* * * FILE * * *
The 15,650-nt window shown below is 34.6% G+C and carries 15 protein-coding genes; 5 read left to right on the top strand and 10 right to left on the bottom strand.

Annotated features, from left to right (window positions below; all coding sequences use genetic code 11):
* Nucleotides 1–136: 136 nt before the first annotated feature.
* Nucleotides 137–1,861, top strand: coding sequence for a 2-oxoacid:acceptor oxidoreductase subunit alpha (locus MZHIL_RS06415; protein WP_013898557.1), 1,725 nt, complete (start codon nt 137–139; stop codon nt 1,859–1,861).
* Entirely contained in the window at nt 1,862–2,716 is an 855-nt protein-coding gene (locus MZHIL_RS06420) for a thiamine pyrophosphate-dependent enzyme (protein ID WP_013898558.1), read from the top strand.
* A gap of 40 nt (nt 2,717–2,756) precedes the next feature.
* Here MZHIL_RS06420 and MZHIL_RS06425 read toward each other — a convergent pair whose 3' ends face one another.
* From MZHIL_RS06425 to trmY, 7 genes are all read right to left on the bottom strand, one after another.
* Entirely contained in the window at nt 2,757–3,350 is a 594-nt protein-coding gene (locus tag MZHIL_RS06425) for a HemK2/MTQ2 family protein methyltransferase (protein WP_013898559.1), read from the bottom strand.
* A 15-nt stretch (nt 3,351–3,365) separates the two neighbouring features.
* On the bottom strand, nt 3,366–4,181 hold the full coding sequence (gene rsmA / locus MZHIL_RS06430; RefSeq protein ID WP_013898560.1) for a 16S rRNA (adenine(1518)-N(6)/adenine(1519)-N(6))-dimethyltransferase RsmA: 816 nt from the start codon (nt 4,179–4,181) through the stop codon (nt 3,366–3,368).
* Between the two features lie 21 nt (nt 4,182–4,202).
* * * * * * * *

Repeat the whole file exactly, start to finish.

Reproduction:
The 15,650-nt window shown below is 34.6% G+C and carries 15 protein-coding genes; 5 read left to right on the top strand and 10 right to left on the bottom strand.

Annotated features, from left to right (window positions below; all coding sequences use genetic code 11):
* Nucleotides 1–136: 136 nt before the first annotated feature.
* Nucleotides 137–1,861, top strand: coding sequence for a 2-oxoacid:acceptor oxidoreductase subunit alpha (locus MZHIL_RS06415; protein WP_013898557.1), 1,725 nt, complete (start codon nt 137–139; stop codon nt 1,859–1,861).
* Entirely contained in the window at nt 1,862–2,716 is an 855-nt protein-coding gene (locus MZHIL_RS06420) for a thiamine pyrophosphate-dependent enzyme (protein ID WP_013898558.1), read from the top strand.
* A gap of 40 nt (nt 2,717–2,756) precedes the next feature.
* Here MZHIL_RS06420 and MZHIL_RS06425 read toward each other — a convergent pair whose 3' ends face one another.
* From MZHIL_RS06425 to trmY, 7 genes are all read right to left on the bottom strand, one after another.
* Entirely contained in the window at nt 2,757–3,350 is a 594-nt protein-coding gene (locus tag MZHIL_RS06425) for a HemK2/MTQ2 family protein methyltransferase (protein WP_013898559.1), read from the bottom strand.
* A 15-nt stretch (nt 3,351–3,365) separates the two neighbouring features.
* On the bottom strand, nt 3,366–4,181 hold the full coding sequence (gene rsmA / locus MZHIL_RS06430; RefSeq protein ID WP_013898560.1) for a 16S rRNA (adenine(1518)-N(6)/adenine(1519)-N(6))-dimethyltransferase RsmA: 816 nt from the start codon (nt 4,179–4,181) through the stop codon (nt 3,366–3,368).
* Between the two features lie 21 nt (nt 4,182–4,202).